A project to better understand the survival of one of Victoria’s most threatened marsupials following last summer’s devastating bushfires has commenced in north east Victoria.
One hundred and twenty motion-sensor cameras have been installed across State Forests and National Parks in the Ovens valley to detect and monitor Long-footed Potoroos as part of the Bushfire Biodiversity Response and Recovery program.
Long-footed Potoroos are an endangered species and only found in parts of north east Victoria and far east Gippsland. The decline in their population can be attributed to bushfires, climate change and predation by foxes, wild dogs and feral cats.
DELWP Hume Natural Environment Programs Officer, Elizabeth Wemyss said: “We’ve installed cameras out in the bush at sites near Dandongadale, Abbeyard, Mount Howitt and Harrietville to determine the species’ ability to survive the widespread and intense bushfires.”
“To entice the endangered marsupial, bait stations filled with a mixture of peanut butter, golden syrup, oats and truffle oil have been placed near the cameras.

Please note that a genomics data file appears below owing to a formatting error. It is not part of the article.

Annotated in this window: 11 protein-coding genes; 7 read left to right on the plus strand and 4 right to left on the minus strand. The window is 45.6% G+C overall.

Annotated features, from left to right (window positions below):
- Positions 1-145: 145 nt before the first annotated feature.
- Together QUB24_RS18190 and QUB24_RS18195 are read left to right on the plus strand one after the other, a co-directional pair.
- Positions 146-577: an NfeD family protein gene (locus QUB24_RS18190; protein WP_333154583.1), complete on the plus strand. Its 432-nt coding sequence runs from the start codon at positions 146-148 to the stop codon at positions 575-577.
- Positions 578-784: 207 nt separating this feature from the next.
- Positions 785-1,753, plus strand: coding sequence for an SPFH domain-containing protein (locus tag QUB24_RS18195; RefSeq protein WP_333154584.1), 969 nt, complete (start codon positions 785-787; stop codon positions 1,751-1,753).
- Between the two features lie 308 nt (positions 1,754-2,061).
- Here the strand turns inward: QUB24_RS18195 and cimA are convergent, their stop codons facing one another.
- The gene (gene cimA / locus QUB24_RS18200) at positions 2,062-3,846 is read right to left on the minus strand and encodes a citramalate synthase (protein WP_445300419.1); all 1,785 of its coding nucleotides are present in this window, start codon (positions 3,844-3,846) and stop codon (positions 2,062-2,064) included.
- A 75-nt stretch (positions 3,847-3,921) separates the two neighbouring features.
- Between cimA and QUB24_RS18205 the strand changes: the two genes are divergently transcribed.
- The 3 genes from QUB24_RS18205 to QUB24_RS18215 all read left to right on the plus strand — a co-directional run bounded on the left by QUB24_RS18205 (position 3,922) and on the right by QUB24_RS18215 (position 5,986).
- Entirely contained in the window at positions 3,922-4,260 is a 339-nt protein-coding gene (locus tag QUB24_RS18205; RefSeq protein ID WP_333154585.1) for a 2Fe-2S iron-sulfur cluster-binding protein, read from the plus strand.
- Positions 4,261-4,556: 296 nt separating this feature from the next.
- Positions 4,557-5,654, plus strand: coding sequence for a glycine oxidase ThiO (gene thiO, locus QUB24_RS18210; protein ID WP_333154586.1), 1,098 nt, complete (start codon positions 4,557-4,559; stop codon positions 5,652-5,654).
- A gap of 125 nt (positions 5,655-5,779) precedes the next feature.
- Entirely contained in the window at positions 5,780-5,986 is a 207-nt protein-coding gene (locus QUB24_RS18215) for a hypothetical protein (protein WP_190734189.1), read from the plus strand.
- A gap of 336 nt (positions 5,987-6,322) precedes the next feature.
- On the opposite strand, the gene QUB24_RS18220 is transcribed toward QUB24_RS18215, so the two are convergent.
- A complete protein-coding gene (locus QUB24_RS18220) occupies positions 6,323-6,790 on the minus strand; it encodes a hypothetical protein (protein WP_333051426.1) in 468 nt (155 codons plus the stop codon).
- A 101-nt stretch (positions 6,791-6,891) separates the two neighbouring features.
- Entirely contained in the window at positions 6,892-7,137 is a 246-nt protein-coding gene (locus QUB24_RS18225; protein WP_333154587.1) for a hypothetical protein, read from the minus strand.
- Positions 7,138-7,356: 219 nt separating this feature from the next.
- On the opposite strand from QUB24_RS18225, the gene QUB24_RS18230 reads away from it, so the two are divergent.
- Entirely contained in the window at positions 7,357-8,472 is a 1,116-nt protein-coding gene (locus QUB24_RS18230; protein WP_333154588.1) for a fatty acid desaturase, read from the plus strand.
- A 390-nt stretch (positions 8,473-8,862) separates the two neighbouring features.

“The cameras use heat-sensing technology that trigger an infra-red ‘flash’ when movement is detected around the bait station – capturing images of the rarely seen species. The cameras will be stationed at these sites for the next 21 days.
“Once the images are collected, the data will be used to help us better understand the impacts that fire has on Long-footed Potoroos so we can take important steps to ensure their survival,” Ms Wemyss said.
Staff from DELWP and Taungurung Land and Waters Corporation are involved in the monitoring program.
The Long-footed Potoroo project forms part of the Victorian Government’s Bushfire Biodiversity Response and Recovery program which supports on-ground action to help species impacted by last summer’s devastating bushfires.
All activity complied with public health measures, prioritising the safety of the Victorian community, our staff and contractors.
Page last updated: 22/12/20